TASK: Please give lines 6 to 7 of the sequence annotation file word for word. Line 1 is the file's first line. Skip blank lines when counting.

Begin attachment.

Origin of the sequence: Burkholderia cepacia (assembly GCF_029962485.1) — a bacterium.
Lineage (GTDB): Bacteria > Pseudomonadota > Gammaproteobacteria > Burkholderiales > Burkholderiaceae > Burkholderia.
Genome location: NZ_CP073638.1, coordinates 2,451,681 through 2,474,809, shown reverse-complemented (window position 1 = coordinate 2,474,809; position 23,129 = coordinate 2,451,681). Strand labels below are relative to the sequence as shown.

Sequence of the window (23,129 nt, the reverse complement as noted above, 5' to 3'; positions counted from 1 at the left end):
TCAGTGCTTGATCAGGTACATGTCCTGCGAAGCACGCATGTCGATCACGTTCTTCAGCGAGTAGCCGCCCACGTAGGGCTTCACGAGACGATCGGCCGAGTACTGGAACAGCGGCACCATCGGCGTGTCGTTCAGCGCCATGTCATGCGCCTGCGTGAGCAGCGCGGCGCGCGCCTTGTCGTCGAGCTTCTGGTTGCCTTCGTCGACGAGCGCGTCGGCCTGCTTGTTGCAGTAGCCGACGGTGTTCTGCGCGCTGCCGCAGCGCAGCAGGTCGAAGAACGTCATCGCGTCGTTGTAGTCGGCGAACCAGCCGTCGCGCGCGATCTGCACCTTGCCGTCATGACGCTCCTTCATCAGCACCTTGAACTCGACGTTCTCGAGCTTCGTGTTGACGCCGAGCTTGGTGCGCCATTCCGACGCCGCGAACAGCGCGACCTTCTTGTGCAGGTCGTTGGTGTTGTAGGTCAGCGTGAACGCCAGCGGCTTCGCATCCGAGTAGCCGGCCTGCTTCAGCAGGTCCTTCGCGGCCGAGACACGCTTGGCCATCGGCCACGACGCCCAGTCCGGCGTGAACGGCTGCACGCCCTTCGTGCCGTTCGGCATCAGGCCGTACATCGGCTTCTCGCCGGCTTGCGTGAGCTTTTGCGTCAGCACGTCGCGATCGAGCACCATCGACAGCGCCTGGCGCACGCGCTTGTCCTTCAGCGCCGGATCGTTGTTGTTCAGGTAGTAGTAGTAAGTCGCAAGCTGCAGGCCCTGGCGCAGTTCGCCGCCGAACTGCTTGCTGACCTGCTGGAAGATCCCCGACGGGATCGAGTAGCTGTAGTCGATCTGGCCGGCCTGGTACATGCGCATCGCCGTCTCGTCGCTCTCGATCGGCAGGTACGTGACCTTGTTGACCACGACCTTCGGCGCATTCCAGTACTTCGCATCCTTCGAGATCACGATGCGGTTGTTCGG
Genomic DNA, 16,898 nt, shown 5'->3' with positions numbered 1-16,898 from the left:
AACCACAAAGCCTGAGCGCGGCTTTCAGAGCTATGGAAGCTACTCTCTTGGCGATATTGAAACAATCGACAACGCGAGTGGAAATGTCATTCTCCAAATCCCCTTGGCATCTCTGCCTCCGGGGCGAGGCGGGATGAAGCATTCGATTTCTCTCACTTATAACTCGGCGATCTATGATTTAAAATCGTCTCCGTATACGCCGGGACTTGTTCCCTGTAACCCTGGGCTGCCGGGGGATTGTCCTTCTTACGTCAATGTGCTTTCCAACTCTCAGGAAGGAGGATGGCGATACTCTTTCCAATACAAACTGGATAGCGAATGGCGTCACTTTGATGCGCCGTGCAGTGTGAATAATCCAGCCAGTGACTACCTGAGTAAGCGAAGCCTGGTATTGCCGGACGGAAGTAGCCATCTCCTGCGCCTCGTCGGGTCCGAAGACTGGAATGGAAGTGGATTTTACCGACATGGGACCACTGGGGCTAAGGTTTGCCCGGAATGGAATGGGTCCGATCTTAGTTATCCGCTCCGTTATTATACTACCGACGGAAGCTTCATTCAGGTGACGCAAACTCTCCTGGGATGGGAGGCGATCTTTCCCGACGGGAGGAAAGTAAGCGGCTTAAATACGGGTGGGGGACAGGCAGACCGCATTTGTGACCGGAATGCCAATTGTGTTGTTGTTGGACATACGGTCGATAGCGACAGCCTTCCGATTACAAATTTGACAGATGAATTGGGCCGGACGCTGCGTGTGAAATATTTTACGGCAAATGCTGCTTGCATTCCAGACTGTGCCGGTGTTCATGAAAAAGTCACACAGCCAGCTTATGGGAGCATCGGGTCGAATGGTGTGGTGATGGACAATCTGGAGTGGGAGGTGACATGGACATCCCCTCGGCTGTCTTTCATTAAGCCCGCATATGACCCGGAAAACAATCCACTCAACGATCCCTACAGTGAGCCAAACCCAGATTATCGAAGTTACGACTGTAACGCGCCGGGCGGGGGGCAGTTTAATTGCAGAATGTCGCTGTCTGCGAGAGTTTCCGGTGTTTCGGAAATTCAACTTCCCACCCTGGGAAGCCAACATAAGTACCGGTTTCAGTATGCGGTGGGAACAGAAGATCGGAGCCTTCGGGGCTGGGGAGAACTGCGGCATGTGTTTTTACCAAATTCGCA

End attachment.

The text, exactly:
Genomic DNA, 16,898 nt, shown 5'->3' with positions numbered 1-16,898 from the left:
AACCACAAAGCCTGAGCGCGGCTTTCAGAGCTATGGAAGCTACTCTCTTGGCGATATTGAAACAATCGACAACGCGAGTGGAAATGTCATTCTCCAAATCCCCTTGGCATCTCTGCCTCCGGGGCGAGGCGGGATGAAGCATTCGATTTCTCTCACTTATAACTCGGCGATCTATGATTTAAAATCGTCTCCGTATACGCCGGGACTTGTTCCCTGTAACCCTGGGCTGCCGGGGGATTGTCCTTCTTACGTCAATGTGCTTTCCAACTCTCAGGAAGGAGGATGGCGATACTCTTTCCAATACAAACTGGATAGCGAATGGCGTCACTTTGATGCGCCGTGCAGTGTGAATAATCCAGCCAGTGACTACCTGAGTAAGCGAAGCCTGGTATTGCCGGACGGAAGTAGCCATCTCCTGCGCCTCGTCGGGTCCGAAGACTGGAATGGAAGTGGATTTTACCGACATGGGACCACTGGGGCTAAGGTTTGCCCGGAATGGAATGGGTCCGATCTTAGTTATCCGCTCCGTTATTATACTACCGACGGAAGCTTCATTCAGGTGACGCAAACTCTCCTGGGATGGGAGGCGATCTTTCCCGACGGGAGGAAAGTAAGCGGCTTAAATACGGGTGGGGGACAGGCAGACCGCATTTGTGACCGGAATGCCAATTGTGTTGTTGTTGGACATACGGTCGATAGCGACAGCCTTCCGATTACAAATTTGACAGATGAATTGGGCCGGACGCTGCGTGTGAAATATTTTACGGCAAATGCTGCTTGCATTCCAGACTGTGCCGGTGTTCATGAAAAAGTCACACAGCCAGCTTATGGGAGCATCGGGTCGAATGGTGTGGTGATGGACAATCTGGAGTGGGAGGTGACATGGACATCCCCTCGGCTGTCTTTCATTAAGCCCGCATATGACCCGGAAAACAATCCACTCAACGATCCCTACAGTGAGCCAAACCCAGATTATCGAAGTTACGACTGTAACGCGCCGGGCGGGGGGCAGTTTAATTGCAGAATGTCGCTGTCTGCGAGAGTTTCCGGTGTTTCGGAAATTCAACTTCCCACCCTGGGAAGCCAACATAAGTACCGGTTTCAGTATGCGGTGGGAACAGAAGATCGGAGCCTTCGGGGCTGGGGAGAACTGCGGCATGTGTTTTTACCAAATTCGCA